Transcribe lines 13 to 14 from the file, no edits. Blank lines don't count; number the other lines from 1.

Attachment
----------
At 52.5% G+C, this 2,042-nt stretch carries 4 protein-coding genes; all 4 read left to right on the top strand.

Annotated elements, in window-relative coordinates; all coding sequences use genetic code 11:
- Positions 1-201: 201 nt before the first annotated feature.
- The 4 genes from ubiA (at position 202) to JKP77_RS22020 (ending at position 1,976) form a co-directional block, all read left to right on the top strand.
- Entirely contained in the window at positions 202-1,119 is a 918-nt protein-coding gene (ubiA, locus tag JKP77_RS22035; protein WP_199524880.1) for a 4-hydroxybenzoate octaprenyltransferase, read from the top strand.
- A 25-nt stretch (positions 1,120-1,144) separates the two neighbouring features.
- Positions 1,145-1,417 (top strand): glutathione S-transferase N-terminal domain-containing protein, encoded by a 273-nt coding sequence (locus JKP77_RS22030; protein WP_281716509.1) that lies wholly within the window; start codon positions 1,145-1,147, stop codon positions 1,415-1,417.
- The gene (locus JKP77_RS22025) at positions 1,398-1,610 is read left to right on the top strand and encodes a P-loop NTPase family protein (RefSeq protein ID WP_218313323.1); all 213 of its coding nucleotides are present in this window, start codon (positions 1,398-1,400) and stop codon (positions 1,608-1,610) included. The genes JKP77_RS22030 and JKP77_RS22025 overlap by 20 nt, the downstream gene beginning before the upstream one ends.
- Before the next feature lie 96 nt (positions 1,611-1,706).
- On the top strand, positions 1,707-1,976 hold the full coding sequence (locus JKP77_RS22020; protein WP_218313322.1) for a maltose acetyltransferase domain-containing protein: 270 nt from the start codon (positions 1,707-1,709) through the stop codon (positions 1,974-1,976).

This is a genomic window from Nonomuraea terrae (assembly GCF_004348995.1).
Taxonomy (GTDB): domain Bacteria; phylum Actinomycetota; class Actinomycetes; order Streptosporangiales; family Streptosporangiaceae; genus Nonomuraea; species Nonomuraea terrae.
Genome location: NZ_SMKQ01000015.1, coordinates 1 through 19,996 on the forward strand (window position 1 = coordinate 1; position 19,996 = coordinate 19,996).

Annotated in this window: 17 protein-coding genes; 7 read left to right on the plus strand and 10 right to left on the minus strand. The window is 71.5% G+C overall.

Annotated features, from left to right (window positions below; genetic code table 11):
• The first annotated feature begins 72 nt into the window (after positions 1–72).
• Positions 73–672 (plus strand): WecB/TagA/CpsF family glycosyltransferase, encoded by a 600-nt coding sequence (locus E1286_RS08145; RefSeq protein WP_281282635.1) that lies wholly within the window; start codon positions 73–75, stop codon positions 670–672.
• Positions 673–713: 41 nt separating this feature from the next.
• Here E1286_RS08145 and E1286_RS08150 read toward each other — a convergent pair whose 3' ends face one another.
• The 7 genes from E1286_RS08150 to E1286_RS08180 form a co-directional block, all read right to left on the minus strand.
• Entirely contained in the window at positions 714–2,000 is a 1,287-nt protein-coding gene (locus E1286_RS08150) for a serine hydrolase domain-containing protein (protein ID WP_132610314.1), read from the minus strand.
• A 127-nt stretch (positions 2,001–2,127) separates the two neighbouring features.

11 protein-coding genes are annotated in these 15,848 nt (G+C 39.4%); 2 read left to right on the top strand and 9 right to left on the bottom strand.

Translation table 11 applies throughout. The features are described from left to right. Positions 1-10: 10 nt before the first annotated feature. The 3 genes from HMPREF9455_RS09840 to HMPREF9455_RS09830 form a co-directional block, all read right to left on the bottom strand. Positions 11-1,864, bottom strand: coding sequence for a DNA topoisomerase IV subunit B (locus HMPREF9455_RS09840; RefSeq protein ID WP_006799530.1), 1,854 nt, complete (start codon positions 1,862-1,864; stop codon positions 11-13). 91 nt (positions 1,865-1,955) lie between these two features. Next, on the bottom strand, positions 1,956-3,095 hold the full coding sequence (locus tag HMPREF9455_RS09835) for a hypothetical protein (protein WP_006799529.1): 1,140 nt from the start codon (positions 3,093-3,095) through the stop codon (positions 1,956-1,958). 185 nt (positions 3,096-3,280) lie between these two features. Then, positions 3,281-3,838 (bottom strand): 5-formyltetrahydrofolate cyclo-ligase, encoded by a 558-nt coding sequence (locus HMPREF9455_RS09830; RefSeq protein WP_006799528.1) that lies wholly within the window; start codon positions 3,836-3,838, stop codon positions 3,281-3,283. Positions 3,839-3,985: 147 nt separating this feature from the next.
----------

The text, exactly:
Genome location: NZ_SMKQ01000015.1, coordinates 1 through 19,996 on the forward strand (window position 1 = coordinate 1; position 19,996 = coordinate 19,996).

Annotated in this window: 17 protein-coding genes; 7 read left to right on the plus strand and 10 right to left on the minus strand. The window is 71.5% G+C overall.